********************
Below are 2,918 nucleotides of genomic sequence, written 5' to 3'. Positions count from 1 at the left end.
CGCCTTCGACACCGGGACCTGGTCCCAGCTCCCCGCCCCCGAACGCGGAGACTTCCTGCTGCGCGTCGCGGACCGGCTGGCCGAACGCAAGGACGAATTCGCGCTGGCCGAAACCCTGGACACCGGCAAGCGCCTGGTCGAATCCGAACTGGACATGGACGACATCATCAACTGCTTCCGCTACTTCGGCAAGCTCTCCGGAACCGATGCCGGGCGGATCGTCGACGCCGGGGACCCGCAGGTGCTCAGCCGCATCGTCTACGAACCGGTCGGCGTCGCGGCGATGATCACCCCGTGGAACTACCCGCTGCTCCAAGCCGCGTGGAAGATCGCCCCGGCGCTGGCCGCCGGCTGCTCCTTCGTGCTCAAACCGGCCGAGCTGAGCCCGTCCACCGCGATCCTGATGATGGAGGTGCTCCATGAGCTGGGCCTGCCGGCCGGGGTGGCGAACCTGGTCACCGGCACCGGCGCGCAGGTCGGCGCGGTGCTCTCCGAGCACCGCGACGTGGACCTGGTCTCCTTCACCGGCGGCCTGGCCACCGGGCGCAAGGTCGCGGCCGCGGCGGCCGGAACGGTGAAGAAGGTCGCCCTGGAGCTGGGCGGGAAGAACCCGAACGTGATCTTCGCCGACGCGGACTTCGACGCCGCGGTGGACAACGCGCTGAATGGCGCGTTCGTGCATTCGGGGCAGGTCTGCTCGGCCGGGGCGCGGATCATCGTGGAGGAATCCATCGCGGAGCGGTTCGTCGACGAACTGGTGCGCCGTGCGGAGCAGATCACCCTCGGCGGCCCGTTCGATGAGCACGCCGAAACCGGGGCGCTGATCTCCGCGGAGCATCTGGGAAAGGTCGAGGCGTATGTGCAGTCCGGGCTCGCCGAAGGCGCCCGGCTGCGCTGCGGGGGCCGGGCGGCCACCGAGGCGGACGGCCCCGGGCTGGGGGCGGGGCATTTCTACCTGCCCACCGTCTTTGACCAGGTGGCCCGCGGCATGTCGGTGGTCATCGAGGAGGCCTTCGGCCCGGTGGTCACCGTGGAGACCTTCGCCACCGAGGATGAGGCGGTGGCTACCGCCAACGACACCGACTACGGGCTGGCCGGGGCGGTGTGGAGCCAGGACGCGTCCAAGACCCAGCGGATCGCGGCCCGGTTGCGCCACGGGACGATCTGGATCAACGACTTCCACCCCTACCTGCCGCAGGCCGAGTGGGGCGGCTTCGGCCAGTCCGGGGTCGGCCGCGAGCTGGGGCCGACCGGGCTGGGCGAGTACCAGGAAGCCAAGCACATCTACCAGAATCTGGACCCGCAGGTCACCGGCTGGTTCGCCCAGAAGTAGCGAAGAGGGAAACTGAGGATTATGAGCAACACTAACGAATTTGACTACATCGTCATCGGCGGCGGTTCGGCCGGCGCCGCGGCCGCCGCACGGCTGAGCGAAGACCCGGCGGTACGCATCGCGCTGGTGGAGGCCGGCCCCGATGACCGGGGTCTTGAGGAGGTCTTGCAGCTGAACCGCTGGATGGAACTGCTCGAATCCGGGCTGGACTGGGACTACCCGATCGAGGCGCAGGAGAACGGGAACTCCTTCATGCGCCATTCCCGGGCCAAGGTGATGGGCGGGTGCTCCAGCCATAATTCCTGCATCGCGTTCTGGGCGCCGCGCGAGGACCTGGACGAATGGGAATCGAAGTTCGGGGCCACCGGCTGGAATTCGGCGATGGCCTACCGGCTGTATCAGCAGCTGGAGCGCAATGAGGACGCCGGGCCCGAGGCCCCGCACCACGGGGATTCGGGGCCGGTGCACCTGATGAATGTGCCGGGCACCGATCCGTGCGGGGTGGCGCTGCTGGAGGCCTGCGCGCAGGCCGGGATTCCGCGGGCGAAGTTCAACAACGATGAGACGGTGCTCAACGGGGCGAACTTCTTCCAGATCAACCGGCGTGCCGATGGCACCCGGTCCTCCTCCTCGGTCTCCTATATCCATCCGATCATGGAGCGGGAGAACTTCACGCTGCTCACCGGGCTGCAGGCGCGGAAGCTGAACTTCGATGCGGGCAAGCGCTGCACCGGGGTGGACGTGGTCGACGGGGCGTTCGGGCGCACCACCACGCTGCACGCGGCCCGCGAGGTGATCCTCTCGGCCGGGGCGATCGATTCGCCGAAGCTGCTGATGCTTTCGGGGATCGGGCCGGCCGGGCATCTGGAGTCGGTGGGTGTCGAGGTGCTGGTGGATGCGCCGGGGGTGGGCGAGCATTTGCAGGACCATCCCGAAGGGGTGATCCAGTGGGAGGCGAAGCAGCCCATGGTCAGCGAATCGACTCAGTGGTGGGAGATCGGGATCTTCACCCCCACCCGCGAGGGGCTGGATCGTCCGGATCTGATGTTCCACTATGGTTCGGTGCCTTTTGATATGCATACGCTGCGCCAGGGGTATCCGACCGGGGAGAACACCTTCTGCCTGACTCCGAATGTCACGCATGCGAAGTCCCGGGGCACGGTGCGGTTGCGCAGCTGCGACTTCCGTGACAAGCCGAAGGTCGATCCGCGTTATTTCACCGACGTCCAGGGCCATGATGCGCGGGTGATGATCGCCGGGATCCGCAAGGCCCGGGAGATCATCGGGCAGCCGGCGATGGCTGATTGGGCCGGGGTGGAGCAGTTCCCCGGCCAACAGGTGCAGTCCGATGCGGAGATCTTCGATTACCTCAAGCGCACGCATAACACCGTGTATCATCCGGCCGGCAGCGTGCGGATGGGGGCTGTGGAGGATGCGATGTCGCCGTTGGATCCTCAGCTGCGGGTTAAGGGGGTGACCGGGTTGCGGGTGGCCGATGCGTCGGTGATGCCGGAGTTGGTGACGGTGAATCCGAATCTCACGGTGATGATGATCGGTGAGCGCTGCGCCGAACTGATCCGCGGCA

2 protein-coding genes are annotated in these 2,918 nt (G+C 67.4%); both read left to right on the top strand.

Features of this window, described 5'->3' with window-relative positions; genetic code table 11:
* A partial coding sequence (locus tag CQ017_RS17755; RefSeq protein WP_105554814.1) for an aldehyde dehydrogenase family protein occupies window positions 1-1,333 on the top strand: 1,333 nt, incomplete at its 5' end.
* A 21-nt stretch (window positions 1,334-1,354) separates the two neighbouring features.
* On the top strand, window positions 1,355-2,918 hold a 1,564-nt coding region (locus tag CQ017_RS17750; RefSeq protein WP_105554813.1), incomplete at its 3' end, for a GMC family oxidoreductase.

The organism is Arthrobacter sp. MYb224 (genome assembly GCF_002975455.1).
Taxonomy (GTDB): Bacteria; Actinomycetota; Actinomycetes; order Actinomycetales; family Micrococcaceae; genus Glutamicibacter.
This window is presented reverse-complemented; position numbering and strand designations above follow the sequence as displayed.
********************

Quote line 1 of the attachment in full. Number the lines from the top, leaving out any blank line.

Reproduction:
Below are 2,918 nucleotides of genomic sequence, written 5' to 3'. Positions count from 1 at the left end.